In this week’s Writer’s Room, Andela Community member and Site Reliability Engineer Frank Adu discusses Site Reliability Engineering using Kubernetes, an open-source system for automating deployment, scaling, and management of containerized applications.
How big is the CLOUD ?
There’s no doubt that Microservices and the Cloud have changed in recent years, driven towards Cloud Native and Cloud Agnostic with Kubernetes running application workloads. As a result, several big questions have arisen:
How reliably will services continue serving client calls and avoiding service degradation with monitoring? And how do I know if a service is failing before the client does?
To avoid a single point of failure, which best Disaster Recovery strategies do I adopt ?
How do I Perform high availability system design? Automating my Continuous Delivery pipelines?
How do I trace http errors to reduce time for debugging and reporting to members of the Engineering team?
How do I monitor production workloads and alert on errors?
How does a business measure running applications success with dashboard visualization?
And… How do I Set SLO to meet SLA?
Site Reliability Engineering best practices answers to above questions and more…
What does an SRE do ?
One of the main day-to-day tasks of a Site Reliability Engineer or Consultant in an Engineering team is ensuring that software systems are reliable, which means that the systems meet performance requirements. Part of their daily tasks includes working with developers, architects and data operations teams to maximize the reliability of applications as they move down the software delivery pipeline tasked with reliability.
Key areas of focus on kubernetes as Site Reliability Engineer
Service uptime (99.9% ~ 95.x%) availability
HA’s and DR’s
GitOps (CI – Automation)
Single-point of failure
There’s nothing as much fun and challenging working as an SRE in a Kubernetes environment !
Below we will delve into some key aspects and best practices an SRE will implement on Kubernetes production environment. Kubernetes, also known as K8s, is an open-source system for automating deployment, scaling, and managing containerized applications. We’ll be looking into on-premises use cases ensuring high availability with fault-tolerance also in the Cloud environment.
Kubernetes was built for production readiness with a fault-tolerant design. It is High Availability READY with various Kubernetes components ensuring state as defined within the manifest file. For an on-premises use case you’ll need three more nodes in addition to your three clusters: one to act as a load balancer, and the other two to act as master nodes for quorum (Proxy node, secondary master node, and third master).
If you’re running applications etc. on the Cloud, just add nodes with necessary configs, but on-premises deploy LB configured to pass through traffic, and you can use HAProxy, then get k8s running on the 2nd and 3rd master. See the rough sketch diagram below:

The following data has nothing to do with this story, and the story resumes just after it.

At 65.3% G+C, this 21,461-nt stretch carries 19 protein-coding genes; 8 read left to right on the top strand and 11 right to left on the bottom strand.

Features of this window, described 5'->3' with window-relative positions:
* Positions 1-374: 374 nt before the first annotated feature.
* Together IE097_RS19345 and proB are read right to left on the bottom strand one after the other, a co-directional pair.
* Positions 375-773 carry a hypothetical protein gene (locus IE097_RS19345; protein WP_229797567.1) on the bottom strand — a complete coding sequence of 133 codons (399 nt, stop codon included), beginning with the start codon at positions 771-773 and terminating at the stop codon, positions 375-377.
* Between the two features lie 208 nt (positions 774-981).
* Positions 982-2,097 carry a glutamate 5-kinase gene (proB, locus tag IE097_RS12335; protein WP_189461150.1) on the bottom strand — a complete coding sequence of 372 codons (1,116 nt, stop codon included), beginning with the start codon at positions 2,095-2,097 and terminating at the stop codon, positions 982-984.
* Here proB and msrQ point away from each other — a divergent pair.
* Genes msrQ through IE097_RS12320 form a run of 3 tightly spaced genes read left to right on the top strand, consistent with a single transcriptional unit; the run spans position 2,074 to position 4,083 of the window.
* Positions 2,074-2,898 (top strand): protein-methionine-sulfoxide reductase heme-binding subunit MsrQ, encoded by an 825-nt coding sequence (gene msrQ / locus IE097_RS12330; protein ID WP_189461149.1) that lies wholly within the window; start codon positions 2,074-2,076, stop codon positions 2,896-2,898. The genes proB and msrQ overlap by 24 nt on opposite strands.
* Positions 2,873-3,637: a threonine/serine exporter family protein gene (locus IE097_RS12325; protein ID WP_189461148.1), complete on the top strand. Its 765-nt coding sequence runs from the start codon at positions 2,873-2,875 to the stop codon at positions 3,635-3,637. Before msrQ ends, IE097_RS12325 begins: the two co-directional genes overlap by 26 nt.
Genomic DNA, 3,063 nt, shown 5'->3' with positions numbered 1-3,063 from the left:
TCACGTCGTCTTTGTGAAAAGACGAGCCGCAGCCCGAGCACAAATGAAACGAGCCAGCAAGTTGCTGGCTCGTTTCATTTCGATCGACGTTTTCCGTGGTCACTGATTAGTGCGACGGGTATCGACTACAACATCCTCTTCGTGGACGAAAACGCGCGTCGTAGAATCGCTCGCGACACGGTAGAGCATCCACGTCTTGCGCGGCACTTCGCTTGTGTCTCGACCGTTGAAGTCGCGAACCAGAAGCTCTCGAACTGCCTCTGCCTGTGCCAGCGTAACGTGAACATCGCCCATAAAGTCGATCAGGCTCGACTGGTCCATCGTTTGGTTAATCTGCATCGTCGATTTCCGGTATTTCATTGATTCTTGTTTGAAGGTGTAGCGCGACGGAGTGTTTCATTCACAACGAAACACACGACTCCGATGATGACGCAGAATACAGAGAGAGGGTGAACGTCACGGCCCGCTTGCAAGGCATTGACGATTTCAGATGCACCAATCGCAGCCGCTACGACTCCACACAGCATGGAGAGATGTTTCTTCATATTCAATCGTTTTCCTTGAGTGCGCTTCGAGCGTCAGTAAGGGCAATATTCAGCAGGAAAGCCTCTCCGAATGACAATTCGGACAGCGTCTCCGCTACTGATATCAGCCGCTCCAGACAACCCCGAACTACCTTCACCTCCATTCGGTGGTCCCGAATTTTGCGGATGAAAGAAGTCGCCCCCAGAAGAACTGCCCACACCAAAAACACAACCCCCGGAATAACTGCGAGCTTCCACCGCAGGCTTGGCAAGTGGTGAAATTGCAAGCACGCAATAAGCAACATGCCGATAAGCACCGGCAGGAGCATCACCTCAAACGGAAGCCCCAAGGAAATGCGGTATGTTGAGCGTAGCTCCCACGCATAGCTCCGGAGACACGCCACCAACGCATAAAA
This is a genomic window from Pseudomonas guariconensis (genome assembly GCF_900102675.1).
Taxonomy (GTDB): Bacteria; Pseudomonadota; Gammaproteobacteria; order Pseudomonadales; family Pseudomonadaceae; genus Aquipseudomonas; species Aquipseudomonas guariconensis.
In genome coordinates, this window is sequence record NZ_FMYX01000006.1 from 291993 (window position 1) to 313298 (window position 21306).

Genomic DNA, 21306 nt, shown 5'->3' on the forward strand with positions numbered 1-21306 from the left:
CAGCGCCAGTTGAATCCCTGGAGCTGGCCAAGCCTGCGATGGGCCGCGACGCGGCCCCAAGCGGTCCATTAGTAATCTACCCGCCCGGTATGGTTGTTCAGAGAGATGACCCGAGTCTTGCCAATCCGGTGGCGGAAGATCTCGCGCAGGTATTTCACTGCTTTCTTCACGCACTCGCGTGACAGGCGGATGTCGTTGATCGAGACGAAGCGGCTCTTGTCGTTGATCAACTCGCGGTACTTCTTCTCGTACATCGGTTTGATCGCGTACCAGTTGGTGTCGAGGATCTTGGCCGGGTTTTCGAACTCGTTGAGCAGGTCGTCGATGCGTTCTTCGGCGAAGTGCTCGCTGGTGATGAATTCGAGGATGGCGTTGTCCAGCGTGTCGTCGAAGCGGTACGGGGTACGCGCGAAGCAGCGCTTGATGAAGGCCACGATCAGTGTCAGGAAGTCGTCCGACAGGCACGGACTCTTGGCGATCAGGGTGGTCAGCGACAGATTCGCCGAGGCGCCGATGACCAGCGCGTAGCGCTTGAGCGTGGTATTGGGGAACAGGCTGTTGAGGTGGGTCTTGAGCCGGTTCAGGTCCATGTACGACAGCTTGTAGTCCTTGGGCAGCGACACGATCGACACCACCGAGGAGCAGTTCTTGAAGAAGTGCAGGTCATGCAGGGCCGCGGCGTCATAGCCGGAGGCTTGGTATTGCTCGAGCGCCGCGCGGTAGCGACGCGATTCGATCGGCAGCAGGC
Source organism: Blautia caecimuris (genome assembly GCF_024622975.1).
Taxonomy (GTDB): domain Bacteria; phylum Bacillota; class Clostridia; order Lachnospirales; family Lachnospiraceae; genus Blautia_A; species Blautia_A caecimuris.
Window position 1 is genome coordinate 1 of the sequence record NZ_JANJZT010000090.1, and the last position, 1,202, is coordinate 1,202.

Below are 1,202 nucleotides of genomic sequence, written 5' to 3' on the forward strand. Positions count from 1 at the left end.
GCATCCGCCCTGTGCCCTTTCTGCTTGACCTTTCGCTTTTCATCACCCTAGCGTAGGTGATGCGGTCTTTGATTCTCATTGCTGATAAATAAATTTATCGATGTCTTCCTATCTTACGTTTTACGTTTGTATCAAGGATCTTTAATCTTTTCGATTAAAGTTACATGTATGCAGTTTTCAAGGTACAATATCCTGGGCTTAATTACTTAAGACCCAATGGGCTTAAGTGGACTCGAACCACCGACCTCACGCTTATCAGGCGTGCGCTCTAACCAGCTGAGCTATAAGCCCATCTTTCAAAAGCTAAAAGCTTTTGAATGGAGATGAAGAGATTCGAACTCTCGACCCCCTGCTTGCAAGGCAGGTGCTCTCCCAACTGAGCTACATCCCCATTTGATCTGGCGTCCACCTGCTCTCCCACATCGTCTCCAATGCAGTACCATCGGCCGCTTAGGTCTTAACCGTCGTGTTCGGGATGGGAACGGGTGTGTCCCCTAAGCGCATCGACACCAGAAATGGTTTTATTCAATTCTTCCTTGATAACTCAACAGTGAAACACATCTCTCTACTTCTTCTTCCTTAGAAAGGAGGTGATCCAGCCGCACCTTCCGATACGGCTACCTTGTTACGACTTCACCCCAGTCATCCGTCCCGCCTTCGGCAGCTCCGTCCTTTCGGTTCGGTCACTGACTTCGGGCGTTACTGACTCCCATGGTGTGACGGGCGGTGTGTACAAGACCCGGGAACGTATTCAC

Managing resources is critical to service reliability. Some strategies used at service levels are ‘vertical scaling’ to increase memory and CPU resources. You need to consider several elements to get started. At what level should your algorithm kick-in due to external service requests? Above 30%, 50% ? This is a very common question, and use case, in an eCommerce service application, i.e Black Fridays, promotional sales or traffic surge within certain times of the day. When it comes to caching strategies, what caching system are you likely to use ? Whichever one you choose must fulfil query performance at the database backend layer and latency from the API layer as well.
The code snippet below features an HPA set to resource utilization to 60%. You can also set targets for containers tracking resource usage.
Observability and Resiliency with Mesh
Why do you need Service Mesh? If you’re running or planning microservices in a cloud-agnostic space with Kuberentes, it’s essential. Here are two use cases:
Using various mesh services running
as sidecars aggregating logs and pushing metrics to service monitoring with Grafana and Prometheus as OSS, or with other enterprise observability tools to mention few, Datadog, NewRelic etc, distributed tracing, fluentd.
Using cloud native toolings building APM creating dashboard and setting alerts on endpoints failures. Backend observability is very critical to business, creating internal backend alerts on connection failures to databases or backend systems as source of truth to running services.
Using Service Mesh to debug and mitigate App Failures
Here are some best practices not limited to the list:
Service Mesh status check
In many situations, it’s helpful to first do a check of the status of the service mesh components. If the mesh itself is failing, such as the control plane not working, then app failures you’re seeing may actually be caused by a larger problem, and not an issue with the app itself. Example, linkered check command.
Service Proxy status check
Sometimes you may want to do a status check for other aspects of the service mesh, in addition to or instead of the ones you’ve just reviewed. For instance, you may just want to check the status of the service proxies that your app is supposed to be using. In Linkerd, you can do that by adding the –-proxy flag to the linkered check command.
Service route Metrics
If your service mesh status checks don’t report any problems, a common next step in troubleshooting is to look at the metrics for the app’s service routes in the mesh. In other words, you want to see measurements of how each of the routes within the mesh that the app uses are performing. These measurements are often useful for purposes other than troubleshooting, such as determining how the performance of an app could be improved.
Let’s say that you’re troubleshooting an app that is experiencing intermittent slowdowns and failures. You could look at the per-route metrics for the app to see if there’s a particular route that is the cause or is involved somehow.
Injecting debug container